Sign Up to Receive Email Action Alerts From Issa Exposed
×

Supreme Court declines to review constitutionality of Virginia sodomy law

LGBT Legal Cases

The Supreme Court began its first day of the new term this morning, with its release of order’s from last Friday’s private conference. The order list was primarily denials of review – no cases were granted today, though there were some orders in pending cases. The Court declined to review the Fourth Circuit decision that struck down Virginia’s “crimes against nature” law. The order list doesn’t note a reason for the denial, just simply that the petition for review was denied. It takes four Justices to grant review of a case.

The dispute involves an older man and underage girl who engaged in oral sex. The state charged the man under its sodomy statute, and eventually the courts were asked to decide whether under existing precedent the sodomy statute is constitutional. In Lawrence v. Texas in 2003, the Supreme Court struck down Texas’ Homosexual Conduct law and in the process it eliminated the remaining state bans on sodomy. Virginia argued in court filings that their law should be upheld, and read to apply only to certain conduct. But the Lawrence precedent is clear, the Fourth Circuit held, and these types of laws aren’t applicable. Virginia can, of course, rewrite its law so that it’s limited to specific conduct the state can criminalize. Previous attempts to limit the statute were killed.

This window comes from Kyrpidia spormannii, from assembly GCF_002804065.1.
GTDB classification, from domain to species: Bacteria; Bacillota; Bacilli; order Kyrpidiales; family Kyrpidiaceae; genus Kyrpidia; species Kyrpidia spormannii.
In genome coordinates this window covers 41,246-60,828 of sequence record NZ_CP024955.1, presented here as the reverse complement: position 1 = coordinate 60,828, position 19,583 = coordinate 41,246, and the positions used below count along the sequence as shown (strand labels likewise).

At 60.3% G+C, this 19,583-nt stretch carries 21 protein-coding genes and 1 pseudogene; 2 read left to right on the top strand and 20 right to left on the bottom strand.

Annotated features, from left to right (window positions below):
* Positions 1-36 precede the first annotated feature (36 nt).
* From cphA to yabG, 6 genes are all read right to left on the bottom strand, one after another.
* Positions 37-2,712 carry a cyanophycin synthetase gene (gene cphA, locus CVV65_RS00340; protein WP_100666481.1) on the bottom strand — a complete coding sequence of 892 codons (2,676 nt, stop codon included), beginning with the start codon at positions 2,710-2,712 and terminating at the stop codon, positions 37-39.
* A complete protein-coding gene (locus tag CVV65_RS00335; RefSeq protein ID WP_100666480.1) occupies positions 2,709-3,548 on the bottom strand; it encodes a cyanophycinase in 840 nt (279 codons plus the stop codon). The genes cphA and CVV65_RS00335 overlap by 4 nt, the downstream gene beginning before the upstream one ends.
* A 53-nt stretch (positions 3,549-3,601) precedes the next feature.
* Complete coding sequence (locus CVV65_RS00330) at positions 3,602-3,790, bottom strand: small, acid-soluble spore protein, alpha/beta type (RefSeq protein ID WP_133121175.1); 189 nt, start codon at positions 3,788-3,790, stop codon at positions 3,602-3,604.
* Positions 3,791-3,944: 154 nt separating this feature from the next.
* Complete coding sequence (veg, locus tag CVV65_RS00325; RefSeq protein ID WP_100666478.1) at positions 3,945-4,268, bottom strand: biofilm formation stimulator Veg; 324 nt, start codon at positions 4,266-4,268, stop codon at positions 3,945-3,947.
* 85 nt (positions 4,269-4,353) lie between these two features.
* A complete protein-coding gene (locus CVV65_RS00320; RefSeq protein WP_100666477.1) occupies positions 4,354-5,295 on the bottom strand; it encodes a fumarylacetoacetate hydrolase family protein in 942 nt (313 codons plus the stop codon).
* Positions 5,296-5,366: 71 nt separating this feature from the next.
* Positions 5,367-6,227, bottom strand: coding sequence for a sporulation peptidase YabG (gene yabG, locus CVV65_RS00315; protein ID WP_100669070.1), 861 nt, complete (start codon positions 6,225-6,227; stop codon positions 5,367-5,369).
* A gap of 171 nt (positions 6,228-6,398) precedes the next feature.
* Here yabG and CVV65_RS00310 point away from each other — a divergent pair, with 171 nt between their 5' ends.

The state had an uphill battle getting the Supreme Court to agree to review the decision, since its holding flows directly from Lawrence and the Court hasn’t seemed willing to revisit that decision. Last year, the Court relied on it in part to strike down Section 3 of the federal Defense of Marriage Act (DOMA) which had prevented the federal government from recognizing legally married same-sex couples.

Having technical problems? Visit our support page to report an issue!